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Turner fights prosecutors for right to discuss corruption case

St. John Barned-Smith
Turner fights prosecutors for right to discuss corruption case
City Councilor Chuck Turner (right) and defense attorney Barry Wilson (left) speak to members of the media outside of the John Joseph Moakley Courthouse in Boston on Wednesday, Feb. 25, 2009. Turner appeared in court Wednesday to fight a protective order that would restrict his ability to publicly discuss details of his case. Turner stands charged with accepting a bribe, lying to federal investigators about it and conspiring with former state Sen. Dianne Wilkerson to extort money in exchange for political services. (Photo: Tony Irving)

City Councilor Chuck Turner appeared in federal court Wednesday to fight a protective order that would restrict his ability to discuss his case, the latest chapter in his battle against public corruption charges.

Turner, his lawyers and about 60 supporters packed into a courtroom at the John Joseph Moakley Courthouse to ask U.S. Magistrate Judge Timothy S. Hillman to deny prosecutors’ request for a protective order. If approved, the order would forbid the District 7 city councilor from publicly discussing anything contained in the thousands of pages of documents or the hundreds of recordings created during the course of the federal investigation into his actions.

Federal agents arrested Turner on Nov. 21, 2008, charging him with taking a $1,000 bribe in exchange for help getting a liquor license for a proposed nightclub and with lying to investigators about accepting the money. The following month, prosecutors indicted Turner and former state Sen. Dianne Wilkerson as co-conspirators in a scheme to extort money in exchange for political services.

Assistant U.S. Attorney John T. McNeil argued Wednesday that the protective order was necessary to keep the councilor from potentially leaking the names of individuals still under investigation, as well as the names of undercover agents who had been involved with the case prior to Turner’s arrest.

“It would be phenomenally prejudicial to those individuals,” McNeil said.

McNeil said that the order was not a gag order, however, because Turner could still discuss information relating to the case — if that information was found independently from the documents that were part of the discovery process.

Sorting through the different documents was also a problem for the prosecutor.

“There is not a practical way to segregate the [confidential and public] evidence,” McNeil said. He added that the state needed the order because it had become clear that Turner intends to represent himself in public rather than try his case in the courthouse, where McNeil said it belongs.

But Turner and his lawyers argued that the government’s methods of laying out the case were the reason they had to go directly to the public, both in search of a fair trial and to restore the councilor’s reputation.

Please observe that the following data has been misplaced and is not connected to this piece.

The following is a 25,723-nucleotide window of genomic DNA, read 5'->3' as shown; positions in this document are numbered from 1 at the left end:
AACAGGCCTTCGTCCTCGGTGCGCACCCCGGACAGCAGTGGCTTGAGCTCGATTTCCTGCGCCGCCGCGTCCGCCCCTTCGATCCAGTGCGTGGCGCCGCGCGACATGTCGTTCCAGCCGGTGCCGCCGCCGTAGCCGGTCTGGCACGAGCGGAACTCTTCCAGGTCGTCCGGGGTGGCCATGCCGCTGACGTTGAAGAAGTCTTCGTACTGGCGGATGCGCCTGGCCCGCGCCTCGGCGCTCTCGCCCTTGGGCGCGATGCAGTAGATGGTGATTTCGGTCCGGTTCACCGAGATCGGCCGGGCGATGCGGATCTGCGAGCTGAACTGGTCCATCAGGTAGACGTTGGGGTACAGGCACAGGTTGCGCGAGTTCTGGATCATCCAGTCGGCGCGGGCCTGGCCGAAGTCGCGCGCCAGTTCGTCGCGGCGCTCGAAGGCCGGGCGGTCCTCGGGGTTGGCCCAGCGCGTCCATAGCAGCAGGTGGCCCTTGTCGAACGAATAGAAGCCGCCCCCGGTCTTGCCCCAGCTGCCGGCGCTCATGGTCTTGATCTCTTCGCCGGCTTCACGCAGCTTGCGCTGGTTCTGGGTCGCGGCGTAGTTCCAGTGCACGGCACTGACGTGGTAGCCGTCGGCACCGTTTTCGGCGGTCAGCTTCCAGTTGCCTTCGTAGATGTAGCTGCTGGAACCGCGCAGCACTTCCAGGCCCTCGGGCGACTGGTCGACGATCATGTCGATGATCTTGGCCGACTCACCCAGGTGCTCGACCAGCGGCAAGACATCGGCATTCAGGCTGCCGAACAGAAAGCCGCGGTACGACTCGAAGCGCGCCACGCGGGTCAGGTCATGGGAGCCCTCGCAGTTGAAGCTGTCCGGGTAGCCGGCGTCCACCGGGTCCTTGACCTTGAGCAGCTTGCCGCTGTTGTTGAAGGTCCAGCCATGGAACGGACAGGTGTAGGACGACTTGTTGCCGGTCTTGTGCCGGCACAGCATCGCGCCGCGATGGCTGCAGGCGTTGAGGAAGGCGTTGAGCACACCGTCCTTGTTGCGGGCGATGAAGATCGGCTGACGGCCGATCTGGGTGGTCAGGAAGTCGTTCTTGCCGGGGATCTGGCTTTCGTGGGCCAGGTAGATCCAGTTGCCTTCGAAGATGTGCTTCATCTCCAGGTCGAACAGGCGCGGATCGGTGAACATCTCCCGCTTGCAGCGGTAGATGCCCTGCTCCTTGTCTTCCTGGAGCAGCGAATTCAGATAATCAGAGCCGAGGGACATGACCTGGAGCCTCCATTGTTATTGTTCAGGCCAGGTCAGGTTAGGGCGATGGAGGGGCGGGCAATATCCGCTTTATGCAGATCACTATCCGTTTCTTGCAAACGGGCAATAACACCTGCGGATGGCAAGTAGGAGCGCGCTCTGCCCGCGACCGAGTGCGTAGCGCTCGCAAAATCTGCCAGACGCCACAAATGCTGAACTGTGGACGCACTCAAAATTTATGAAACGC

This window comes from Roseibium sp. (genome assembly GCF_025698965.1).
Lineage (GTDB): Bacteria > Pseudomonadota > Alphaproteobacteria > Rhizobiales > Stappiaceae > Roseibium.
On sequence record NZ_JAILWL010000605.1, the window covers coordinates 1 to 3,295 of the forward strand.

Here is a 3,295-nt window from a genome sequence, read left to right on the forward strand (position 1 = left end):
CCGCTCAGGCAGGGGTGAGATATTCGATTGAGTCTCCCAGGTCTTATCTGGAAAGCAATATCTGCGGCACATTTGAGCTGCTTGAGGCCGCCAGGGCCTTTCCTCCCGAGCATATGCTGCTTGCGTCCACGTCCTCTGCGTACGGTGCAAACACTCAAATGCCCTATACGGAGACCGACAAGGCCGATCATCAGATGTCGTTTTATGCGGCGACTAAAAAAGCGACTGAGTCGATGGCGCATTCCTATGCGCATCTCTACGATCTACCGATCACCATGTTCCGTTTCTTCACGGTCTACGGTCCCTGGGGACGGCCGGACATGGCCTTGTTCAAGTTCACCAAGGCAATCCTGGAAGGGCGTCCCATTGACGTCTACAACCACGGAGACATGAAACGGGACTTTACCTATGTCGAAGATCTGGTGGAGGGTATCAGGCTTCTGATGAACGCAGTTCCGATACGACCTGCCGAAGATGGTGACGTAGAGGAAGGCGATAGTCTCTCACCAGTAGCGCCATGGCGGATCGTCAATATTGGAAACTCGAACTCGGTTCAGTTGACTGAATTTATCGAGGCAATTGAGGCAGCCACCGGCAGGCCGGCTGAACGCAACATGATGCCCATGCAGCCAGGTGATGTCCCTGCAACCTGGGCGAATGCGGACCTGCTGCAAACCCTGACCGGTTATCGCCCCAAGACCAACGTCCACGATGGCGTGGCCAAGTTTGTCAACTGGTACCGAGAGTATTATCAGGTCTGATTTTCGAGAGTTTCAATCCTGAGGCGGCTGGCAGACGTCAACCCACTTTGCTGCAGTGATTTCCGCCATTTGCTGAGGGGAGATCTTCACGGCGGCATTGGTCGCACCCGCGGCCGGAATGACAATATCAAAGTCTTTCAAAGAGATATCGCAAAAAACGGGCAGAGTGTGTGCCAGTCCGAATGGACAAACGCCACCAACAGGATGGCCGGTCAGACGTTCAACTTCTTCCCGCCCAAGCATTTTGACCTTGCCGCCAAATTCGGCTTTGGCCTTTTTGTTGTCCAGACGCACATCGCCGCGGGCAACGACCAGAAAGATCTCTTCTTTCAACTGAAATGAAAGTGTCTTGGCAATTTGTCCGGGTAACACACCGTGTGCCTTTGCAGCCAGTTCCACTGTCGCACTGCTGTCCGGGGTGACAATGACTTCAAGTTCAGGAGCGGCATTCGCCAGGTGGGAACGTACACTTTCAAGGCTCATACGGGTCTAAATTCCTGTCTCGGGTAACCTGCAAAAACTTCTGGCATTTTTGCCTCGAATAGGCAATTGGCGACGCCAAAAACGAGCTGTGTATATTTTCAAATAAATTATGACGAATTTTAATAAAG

“This has hurt his reputation and what he has worked for during his entire life,” Turner defense attorney Barry Wilson said while speaking with reporters and Turner supporters.

Turner said, “The only way to defend myself against the collusion of U.S. Attorney [Michael J.] Sullivan and every one of the newspapers and television stations and radio stations in this city is to speak the truth during this interim before we go to trial.”

The councilor also questioned the coverage his trial had received so far in the media.

“How can I convince the public that I have the right to a fair trial when the media believes I’m guilty and is saying to the public that I’m guilty?” Turner asked.

“All Mr. Turner is attempting to do is level the playing field,” Wilson added.

Continuing to use a , Turner compared the treatment of his trial to those of other public officials who had recently been indicted.

“If my situation had been treated like Mr. [Richard] Vitale’s was, I wouldn’t have to be out here proclaiming my innocence,” Turner said.

The councilor was referring to the December 2008 indictment of Vitale, former accountant and close friend of ex-House Speaker Salvatore F. DiMasi, on charges that he violated various lobbying and campaign finance regulations. Several attempts by prosecutors to make the details of the charges against Vitale public have been blocked by judges.

Had his case been handled the same way, “You wouldn’t have the ability to find me guilty before I even had a trial,” Turner said.

Support for Turner was strong at the courthouse. One attendee, Randy Fenstermacher, said, “Chuck’s crime is being effective.”

Other backers questioned the motives of the prosecution.

“What’s going on here?” asked Dan Kontoff. “You have to look at the whole picture of this trial. What is this all about? What’s the motive of the government?

“The motive is obvious,” he added. “They’re just trying to get Chuck out of the seat, get Chuck out of the picture, because Chuck speaks up when no one else does.”